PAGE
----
Deterministic chaos is widely thought to place the ultimate limit on our ability to forecast. While chaos certainly limits our ability to predict precise outcomes in the perfect model experiments of which theorists are most fond, this paper explores the role of uncertainty in real physical systems: a simple nonlinear circuit, the weather next week, and the Earth's climate system. Here model error, not uncertain observations, may pose the more fundamental limit to prediction; this is true whether one prefers stochastic or deterministic models. A crucial difference between the circuit and the atmosphere is one of time scales: the duration over which we can observe the circuit seems long in terms of all of its natural periods, never-the-less it is error in our model(s) that prevents reliable forecasts. How should we model physical systems on time scales over which we know our models are flawed? How might we predict the weather, climate and nonlinear circuits in 2100? Will we have deployed 'improved techniques'? Or will we have altered our aims in understanding and predicting nonlinear systems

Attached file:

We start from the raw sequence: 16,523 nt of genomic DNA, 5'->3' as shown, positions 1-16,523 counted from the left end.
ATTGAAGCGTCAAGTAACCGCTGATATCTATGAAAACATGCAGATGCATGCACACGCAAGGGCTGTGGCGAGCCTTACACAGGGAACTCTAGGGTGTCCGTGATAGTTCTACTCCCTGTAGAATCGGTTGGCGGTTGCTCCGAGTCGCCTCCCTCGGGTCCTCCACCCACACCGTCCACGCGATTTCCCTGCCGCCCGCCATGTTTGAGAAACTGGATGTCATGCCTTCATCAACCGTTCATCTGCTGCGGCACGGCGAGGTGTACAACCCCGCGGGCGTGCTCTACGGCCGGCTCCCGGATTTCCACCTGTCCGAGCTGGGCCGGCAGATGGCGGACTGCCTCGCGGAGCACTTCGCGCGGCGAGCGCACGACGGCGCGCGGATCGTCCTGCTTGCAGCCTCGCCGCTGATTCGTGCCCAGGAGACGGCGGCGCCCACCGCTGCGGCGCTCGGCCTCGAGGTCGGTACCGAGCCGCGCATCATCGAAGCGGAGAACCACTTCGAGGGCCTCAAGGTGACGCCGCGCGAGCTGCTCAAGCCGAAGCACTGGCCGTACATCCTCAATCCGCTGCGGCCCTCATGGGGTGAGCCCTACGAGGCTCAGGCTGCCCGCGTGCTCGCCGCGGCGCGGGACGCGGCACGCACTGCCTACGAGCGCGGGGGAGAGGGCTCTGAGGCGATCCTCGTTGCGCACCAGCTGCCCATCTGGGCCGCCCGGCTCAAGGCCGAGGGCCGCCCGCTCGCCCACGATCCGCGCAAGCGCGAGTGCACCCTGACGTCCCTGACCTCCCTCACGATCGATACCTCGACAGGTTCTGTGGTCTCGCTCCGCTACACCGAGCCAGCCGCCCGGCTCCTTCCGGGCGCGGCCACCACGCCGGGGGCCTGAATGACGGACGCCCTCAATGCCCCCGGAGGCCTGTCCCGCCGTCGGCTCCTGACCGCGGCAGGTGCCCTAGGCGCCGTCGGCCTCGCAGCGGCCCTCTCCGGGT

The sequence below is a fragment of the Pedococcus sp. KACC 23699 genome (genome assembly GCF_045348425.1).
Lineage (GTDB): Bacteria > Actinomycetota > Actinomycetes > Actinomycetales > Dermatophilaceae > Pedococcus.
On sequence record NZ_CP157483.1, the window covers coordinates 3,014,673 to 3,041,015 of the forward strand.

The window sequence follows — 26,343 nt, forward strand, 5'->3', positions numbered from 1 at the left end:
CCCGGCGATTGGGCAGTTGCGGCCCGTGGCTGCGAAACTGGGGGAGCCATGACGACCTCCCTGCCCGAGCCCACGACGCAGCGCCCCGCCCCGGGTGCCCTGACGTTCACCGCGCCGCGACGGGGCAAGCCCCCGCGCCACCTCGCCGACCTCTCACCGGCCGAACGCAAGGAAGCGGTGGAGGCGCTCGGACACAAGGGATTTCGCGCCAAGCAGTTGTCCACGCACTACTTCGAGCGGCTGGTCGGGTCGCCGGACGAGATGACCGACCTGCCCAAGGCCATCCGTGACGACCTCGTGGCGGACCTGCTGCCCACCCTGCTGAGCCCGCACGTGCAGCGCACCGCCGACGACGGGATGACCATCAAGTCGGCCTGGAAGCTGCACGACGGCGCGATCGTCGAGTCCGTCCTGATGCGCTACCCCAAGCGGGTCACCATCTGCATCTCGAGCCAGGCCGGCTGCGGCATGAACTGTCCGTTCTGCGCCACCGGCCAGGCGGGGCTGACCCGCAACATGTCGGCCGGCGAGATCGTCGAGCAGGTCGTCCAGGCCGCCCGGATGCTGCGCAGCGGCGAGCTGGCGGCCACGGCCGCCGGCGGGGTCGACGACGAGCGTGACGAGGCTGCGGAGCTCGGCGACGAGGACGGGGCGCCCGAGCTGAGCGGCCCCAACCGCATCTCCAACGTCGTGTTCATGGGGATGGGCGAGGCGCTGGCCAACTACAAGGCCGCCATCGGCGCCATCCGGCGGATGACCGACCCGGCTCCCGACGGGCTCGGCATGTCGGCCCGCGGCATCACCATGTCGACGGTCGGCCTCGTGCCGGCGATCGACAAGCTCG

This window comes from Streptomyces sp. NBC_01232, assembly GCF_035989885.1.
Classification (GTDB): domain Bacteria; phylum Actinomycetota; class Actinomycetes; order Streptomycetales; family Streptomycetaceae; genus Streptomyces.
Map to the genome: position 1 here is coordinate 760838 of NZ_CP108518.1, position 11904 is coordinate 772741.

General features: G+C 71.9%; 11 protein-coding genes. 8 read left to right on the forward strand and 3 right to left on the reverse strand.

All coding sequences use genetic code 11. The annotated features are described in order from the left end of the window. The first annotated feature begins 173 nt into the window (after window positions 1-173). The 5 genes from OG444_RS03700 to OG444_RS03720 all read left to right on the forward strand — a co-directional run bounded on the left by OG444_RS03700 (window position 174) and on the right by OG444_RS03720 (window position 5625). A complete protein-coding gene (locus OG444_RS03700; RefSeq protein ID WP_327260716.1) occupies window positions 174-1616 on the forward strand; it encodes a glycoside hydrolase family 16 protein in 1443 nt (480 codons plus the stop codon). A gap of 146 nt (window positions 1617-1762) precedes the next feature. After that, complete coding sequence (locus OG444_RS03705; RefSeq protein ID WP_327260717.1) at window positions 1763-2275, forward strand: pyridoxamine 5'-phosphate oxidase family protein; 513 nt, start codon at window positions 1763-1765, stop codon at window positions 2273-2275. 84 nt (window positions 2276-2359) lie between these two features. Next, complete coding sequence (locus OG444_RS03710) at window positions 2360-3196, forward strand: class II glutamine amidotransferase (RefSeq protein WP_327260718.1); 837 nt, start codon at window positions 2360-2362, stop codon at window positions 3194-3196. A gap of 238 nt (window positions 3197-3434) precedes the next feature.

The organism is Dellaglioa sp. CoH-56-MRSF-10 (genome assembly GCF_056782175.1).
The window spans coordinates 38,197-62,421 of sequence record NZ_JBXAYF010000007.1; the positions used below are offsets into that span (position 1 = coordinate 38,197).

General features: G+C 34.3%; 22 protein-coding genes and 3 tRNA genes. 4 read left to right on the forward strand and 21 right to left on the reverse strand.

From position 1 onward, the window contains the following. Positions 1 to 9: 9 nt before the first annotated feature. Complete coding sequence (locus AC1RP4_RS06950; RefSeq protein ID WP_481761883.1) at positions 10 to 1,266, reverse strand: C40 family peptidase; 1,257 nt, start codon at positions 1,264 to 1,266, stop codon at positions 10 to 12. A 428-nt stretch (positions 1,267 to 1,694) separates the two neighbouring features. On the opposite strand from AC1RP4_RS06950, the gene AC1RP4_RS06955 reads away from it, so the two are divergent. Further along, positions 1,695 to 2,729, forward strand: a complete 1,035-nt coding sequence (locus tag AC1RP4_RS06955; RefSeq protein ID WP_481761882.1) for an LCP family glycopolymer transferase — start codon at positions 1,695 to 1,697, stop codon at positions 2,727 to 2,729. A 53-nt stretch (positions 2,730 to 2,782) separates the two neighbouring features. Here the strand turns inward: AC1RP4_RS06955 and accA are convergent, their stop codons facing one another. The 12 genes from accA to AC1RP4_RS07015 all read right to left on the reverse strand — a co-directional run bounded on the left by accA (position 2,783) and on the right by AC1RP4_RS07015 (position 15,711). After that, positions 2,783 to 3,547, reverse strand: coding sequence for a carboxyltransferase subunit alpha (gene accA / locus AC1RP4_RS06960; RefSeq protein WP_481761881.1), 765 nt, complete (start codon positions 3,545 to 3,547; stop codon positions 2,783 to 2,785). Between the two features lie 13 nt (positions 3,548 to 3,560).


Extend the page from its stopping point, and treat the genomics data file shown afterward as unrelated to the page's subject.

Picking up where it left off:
To submit an update or takedown request for this paper, please submit an Update/Correction/Removal Request.